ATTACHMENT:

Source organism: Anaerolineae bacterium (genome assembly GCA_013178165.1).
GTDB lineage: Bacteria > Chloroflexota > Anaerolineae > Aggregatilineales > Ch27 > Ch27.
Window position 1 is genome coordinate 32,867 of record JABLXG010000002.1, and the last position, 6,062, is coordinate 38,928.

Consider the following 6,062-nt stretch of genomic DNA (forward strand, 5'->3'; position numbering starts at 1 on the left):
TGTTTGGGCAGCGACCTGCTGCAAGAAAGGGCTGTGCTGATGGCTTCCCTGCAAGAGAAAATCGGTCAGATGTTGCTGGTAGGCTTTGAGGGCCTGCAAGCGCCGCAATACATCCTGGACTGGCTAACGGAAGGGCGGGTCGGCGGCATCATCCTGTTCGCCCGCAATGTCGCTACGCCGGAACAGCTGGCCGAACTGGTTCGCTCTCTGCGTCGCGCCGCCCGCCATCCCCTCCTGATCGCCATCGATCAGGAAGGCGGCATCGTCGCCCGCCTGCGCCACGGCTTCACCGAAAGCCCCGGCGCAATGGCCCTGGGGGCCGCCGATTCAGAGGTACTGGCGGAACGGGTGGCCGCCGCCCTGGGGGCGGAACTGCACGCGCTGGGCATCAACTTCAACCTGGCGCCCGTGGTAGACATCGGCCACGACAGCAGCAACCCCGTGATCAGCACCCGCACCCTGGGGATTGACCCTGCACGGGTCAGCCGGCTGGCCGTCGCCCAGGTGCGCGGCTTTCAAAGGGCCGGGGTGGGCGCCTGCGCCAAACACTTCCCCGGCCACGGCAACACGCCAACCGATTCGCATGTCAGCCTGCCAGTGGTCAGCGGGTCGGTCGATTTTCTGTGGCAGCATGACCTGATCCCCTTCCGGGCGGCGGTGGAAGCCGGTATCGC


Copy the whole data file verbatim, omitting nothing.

Source organism: Anaerolineae bacterium (genome assembly GCA_013178165.1).
GTDB lineage: Bacteria > Chloroflexota > Anaerolineae > Aggregatilineales > Ch27 > Ch27.
Window position 1 is genome coordinate 32,867 of record JABLXG010000002.1, and the last position, 6,062, is coordinate 38,928.

Consider the following 6,062-nt stretch of genomic DNA (forward strand, 5'->3'; position numbering starts at 1 on the left):
TGTTTGGGCAGCGACCTGCTGCAAGAAAGGGCTGTGCTGATGGCTTCCCTGCAAGAGAAAATCGGTCAGATGTTGCTGGTAGGCTTTGAGGGCCTGCAAGCGCCGCAATACATCCTGGACTGGCTAACGGAAGGGCGGGTCGGCGGCATCATCCTGTTCGCCCGCAATGTCGCTACGCCGGAACAGCTGGCCGAACTGGTTCGCTCTCTGCGTCGCGCCGCCCGCCATCCCCTCCTGATCGCCATCGATCAGGAAGGCGGCATCGTCGCCCGCCTGCGCCACGGCTTCACCGAAAGCCCCGGCGCAATGGCCCTGGGGGCCGCCGATTCAGAGGTACTGGCGGAACGGGTGGCCGCCGCCCTGGGGGCGGAACTGCACGCGCTGGGCATCAACTTCAACCTGGCGCCCGTGGTAGACATCGGCCACGACAGCAGCAACCCCGTGATCAGCACCCGCACCCTGGGGATTGACCCTGCACGGGTCAGCCGGCTGGCCGTCGCCCAGGTGCGCGGCTTTCAAAGGGCCGGGGTGGGCGCCTGCGCCAAACACTTCCCCGGCCACGGCAACACGCCAACCGATTCGCATGTCAGCCTGCCAGTGGTCAGCGGGTCGGTCGATTTTCTGTGGCAGCATGACCTGATCCCCTTCCGGGCGGCGGTGGAAGCCGGTATCGC